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Liquid ecstasy intoxication: clinical features of 505 consecutive emergency department patients
  1. Miguel Galicia1,
  2. Santiago Nogue2,
  3. Òscar Miró1
  1. 1Emergency Medicine Unit, Emergency Department, Hospital Clinic, Barcelona, Catalonia, Spain
  2. 2Clinical Toxicology Unit, Emergency Department, Hospital Clinic, Barcelona, Catalonia, Spain
  1. Correspondence to Òscar Miró, Emergency Department, Hospital Clínic, Calle Villarroel 170, 08036 Barcelona, Spain; omiro{at}


Background To describe the epidemiological profile and clinical manifestations of liquid ecstasy (GHB) poisonings.

Methods All cases of GHB poisoning or overdose admitted to the Emergency Department (ED) of the Hospital Clinic (Barcelona) between 2000 and 2007 were recorded.

Results A total of 505 patients (mean age 24.7 years, 68% men) were included. Most patients were brought to the hospital by ambulance (98%), during the weekend (89%) and during the early morning (75%). Symptoms began in a public place in 97%. Reduced consciousness was the most important clinical manifestation: 72% of patients had a Glasgow Coma Score of ≤12. 76% of patients had consumed other drugs: ethanol (64%), amphetamines and derivates (30%), cocaine (28%), ketamine (11%), cannabis (9%) and others (5%). Treatment was required in 26% of cases and an antidote was administered in 35 cases with no response. There were no deaths. The combined GHB group had a longer time to complete recovery of consciousness (71±40 vs 59±40 min, p<0.001) and a higher percentage of patients with severely reduced consciousness at ED arrival (54% vs 37%, p=0.01), need for treatment (29% vs 16%, p<0.01) and need for mechanical ventilation (3% vs 0%, p<0.05) compared with the pure GHB group.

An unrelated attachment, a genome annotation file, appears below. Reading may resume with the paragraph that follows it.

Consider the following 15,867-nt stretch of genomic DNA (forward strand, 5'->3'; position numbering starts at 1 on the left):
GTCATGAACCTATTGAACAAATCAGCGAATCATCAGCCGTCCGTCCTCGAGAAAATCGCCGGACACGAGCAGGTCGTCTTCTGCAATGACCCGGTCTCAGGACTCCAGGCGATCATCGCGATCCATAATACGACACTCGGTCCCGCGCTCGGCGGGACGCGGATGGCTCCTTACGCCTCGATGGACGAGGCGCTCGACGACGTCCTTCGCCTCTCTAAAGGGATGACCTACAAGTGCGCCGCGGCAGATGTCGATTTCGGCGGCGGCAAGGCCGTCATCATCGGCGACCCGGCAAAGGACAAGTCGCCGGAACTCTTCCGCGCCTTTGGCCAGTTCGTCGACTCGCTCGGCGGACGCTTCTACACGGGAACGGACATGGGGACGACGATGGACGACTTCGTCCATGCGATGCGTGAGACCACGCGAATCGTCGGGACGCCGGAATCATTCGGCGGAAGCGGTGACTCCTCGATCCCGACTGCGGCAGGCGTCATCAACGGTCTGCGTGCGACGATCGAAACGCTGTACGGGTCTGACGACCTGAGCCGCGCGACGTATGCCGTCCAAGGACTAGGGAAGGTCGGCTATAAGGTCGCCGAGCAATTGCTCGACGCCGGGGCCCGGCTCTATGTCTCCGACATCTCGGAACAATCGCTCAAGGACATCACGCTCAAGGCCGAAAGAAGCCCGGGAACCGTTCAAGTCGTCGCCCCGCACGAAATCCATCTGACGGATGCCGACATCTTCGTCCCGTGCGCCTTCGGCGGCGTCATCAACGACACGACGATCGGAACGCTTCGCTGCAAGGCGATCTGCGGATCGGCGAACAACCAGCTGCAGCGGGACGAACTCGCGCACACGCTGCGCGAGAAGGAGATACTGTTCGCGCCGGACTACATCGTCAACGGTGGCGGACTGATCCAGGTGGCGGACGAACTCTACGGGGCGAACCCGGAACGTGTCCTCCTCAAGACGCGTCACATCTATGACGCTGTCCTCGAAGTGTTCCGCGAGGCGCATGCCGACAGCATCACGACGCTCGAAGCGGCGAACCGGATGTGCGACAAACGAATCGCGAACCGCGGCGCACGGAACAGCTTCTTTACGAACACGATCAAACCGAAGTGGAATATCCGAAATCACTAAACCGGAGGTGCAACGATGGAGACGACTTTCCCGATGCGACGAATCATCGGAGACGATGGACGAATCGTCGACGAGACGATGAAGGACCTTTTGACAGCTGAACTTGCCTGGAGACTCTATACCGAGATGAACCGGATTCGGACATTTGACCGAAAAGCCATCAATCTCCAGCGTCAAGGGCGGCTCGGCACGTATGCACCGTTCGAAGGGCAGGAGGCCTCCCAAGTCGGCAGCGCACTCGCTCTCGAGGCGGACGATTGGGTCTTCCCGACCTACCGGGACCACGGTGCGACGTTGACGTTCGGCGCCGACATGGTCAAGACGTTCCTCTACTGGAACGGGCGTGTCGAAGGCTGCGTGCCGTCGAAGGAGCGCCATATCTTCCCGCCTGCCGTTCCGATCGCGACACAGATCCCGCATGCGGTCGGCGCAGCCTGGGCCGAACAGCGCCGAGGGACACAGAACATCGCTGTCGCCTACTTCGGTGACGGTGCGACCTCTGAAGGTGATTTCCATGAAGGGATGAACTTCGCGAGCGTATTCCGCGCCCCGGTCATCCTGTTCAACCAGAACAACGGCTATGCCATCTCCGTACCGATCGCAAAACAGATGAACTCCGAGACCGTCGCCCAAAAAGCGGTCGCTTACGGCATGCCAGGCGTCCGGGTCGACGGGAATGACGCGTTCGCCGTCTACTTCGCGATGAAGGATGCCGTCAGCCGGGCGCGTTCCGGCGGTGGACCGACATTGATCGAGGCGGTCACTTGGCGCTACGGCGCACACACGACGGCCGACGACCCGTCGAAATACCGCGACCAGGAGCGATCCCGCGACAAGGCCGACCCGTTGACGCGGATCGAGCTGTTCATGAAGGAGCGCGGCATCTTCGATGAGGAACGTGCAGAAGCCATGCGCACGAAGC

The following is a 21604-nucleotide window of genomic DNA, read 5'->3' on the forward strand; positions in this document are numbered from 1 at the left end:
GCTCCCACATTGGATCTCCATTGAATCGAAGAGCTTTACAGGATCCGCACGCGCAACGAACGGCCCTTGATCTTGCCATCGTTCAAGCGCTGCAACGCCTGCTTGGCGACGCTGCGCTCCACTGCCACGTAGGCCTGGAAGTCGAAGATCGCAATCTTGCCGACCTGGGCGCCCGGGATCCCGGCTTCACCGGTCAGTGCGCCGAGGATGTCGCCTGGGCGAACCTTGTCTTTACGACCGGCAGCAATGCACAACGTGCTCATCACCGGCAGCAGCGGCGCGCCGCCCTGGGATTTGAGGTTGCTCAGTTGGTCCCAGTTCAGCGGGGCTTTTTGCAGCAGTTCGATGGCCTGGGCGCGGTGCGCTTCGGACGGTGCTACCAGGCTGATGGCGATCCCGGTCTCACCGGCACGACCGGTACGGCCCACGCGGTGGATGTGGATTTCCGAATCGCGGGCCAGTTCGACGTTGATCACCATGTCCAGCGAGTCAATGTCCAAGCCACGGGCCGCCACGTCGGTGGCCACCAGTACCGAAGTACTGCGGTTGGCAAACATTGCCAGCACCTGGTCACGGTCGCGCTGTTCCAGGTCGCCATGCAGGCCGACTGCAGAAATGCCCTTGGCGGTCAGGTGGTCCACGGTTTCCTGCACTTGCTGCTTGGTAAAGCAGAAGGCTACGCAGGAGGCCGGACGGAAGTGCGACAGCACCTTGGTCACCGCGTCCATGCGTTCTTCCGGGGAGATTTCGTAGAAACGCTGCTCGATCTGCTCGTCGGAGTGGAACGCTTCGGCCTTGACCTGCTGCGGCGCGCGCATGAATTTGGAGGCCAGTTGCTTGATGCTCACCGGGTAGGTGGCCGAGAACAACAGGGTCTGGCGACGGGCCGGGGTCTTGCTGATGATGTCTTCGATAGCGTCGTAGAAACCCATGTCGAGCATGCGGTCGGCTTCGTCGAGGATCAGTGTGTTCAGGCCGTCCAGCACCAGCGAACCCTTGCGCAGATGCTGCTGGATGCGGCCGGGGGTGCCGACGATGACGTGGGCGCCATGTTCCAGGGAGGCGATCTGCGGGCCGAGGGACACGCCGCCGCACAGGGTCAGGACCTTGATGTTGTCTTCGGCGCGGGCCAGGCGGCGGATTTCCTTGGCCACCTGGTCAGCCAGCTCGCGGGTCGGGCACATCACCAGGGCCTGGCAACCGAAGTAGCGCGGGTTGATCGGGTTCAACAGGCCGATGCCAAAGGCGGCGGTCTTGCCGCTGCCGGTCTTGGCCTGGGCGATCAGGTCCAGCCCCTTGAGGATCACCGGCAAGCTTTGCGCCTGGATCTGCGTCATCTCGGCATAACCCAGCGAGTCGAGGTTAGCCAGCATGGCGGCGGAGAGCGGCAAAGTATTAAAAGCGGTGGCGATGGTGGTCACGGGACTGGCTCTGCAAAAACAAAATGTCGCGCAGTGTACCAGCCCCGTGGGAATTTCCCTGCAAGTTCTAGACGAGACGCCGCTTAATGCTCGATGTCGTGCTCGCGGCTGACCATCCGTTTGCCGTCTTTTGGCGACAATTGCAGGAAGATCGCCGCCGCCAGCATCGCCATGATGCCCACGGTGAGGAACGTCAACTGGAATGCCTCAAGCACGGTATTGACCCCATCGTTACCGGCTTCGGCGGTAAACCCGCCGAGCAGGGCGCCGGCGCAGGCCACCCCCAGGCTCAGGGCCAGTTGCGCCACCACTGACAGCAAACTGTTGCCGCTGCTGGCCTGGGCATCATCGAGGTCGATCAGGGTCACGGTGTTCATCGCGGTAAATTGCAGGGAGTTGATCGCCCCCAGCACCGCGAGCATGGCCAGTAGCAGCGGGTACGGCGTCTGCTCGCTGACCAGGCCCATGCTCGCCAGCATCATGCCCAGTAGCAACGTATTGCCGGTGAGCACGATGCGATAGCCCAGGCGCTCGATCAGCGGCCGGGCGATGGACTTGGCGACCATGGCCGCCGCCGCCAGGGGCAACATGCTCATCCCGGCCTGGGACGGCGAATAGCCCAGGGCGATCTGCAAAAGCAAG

Conclusions GHB intoxication leading to reduced consciousness is a frequent reason for ED admission, above all in young people and in the early morning at the weekend. Symptoms are more severe in patients who have taken GHB in combination with other substances of abuse.

  • Coma of unknown origin, drug abuse
  • GHB overdose
  • liquid ecstasy
  • mental health
  • overdose
  • poisoning

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  • Competing interests

  • Provenance and peer review Not commissioned; externally peer reviewed.

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